In one embodiment, the earth coordinates of BTS 114 are determined by a Global Positioning System (GPS) device 120 within IP device 102 that is connected to BTS 114. In one embodiment, the earth coordinates are latitude and longitude dimensions. Alternatively, the earth coordinates could be of any unit or size sufficient to specify a location on the earth. Once BTS 114 is placed in a fixed location, BTS 114 obtains the earth coordinates for that location from GPS device 120. GPS device 120 generates the earth coordinates via signals received through antenna 122 from satellites orbiting the earth. From these signals GPS device 120 calculates the earth coordinates of the device. Alternatively, the earth coordinates for BTS 114 could be determined by manual calculation or by any other method capable of determining earth coordinates to a desired specificity. Finally, additional information, such as elevation, could be added to the earth coordinates to further describe the physical location of BTS 114.
Along with BTS 114 and GPS device 120, IP device 102 also contains a Digital/Analog Tranceiver (DATRx) 124 in parallel or serial communication with BTS 114. DATRx 124 translates the telephony to digitized radio frequency. Amplifier 128 then takes the radio frequency signal and boosts it to send over antenna 130.
Alternatively, in a different system IP device 102 could be any device that can identify itself with GPS coordinates.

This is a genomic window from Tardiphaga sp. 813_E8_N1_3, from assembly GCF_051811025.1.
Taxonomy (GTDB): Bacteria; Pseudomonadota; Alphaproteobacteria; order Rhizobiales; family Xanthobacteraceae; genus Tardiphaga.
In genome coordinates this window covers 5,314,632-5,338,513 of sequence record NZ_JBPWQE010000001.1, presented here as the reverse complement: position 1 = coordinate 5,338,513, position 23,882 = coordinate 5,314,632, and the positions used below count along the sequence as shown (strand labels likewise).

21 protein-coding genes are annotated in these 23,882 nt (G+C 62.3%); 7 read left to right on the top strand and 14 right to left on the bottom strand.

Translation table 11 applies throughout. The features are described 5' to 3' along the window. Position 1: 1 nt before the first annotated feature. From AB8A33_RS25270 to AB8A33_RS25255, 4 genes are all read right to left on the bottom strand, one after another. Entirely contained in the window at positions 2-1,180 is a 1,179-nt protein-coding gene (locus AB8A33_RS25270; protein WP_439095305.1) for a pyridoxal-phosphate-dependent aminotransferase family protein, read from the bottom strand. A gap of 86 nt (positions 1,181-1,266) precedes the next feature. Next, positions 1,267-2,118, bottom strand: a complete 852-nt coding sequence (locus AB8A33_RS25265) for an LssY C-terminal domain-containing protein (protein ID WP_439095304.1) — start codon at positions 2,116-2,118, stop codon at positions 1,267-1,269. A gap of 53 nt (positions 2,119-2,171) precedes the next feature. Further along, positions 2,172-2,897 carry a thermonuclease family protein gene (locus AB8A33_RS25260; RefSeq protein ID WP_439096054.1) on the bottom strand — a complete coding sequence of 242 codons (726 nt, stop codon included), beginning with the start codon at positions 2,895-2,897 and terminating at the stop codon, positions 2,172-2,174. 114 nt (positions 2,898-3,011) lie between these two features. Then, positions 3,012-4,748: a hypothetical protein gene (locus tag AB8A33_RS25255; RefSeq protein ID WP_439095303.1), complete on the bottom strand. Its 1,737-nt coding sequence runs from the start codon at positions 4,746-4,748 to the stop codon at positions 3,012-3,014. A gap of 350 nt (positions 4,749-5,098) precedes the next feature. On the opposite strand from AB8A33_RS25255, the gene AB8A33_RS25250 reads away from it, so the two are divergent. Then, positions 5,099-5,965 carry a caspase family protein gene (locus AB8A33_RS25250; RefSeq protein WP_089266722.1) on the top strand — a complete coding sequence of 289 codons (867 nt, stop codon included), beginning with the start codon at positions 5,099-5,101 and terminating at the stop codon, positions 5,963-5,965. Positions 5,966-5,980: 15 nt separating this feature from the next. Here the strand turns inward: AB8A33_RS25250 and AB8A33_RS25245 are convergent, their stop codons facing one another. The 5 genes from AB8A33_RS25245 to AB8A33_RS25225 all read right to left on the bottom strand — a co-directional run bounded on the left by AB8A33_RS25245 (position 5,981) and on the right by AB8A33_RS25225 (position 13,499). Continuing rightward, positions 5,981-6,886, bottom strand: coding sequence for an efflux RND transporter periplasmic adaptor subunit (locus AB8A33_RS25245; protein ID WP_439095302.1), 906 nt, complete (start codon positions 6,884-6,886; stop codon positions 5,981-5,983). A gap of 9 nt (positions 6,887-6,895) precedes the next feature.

In one embodiment, BTS 114 incorporates the exact earth coordinates into a unique device identifier. In another embodiment, the earth coordinates of the device are input into an algorithm that determines a region that the device is in. The region of the device can then be incorporated into a unique device identifier. In another embodiment, a unique device identifier can be generated using any algorithm sufficient to allow the subsequent utilization of the earth coordinate data. Alternatively, the unique device identifier can consist of only the unchanged earth coordinates. Finally, the earth coordinates could also be formatted into a hostname for the device.
In another embodiment, once a unique device identifier has been generated, BTS 114 can then announce its presence to BSC 106. BTS 114 announces its presence by sending BSC 106 the unique device identifier generated by BTS 114. In one embodiment, the announcement from BTS 114 is addressed directly to BSC 106. In another embodiment, the announcement from BTS 114 is broadcast across the network, such that numerous devices receive the announcement. BTS 114 is auto-discovered by BSC 106 after BTS 114 announces its presence. In yet another embodiment, the BSC 106 queries all devices on a sub-net-work searching for any new BTS 114. If a new BTS 114 has been located its unique device identifier is obtained.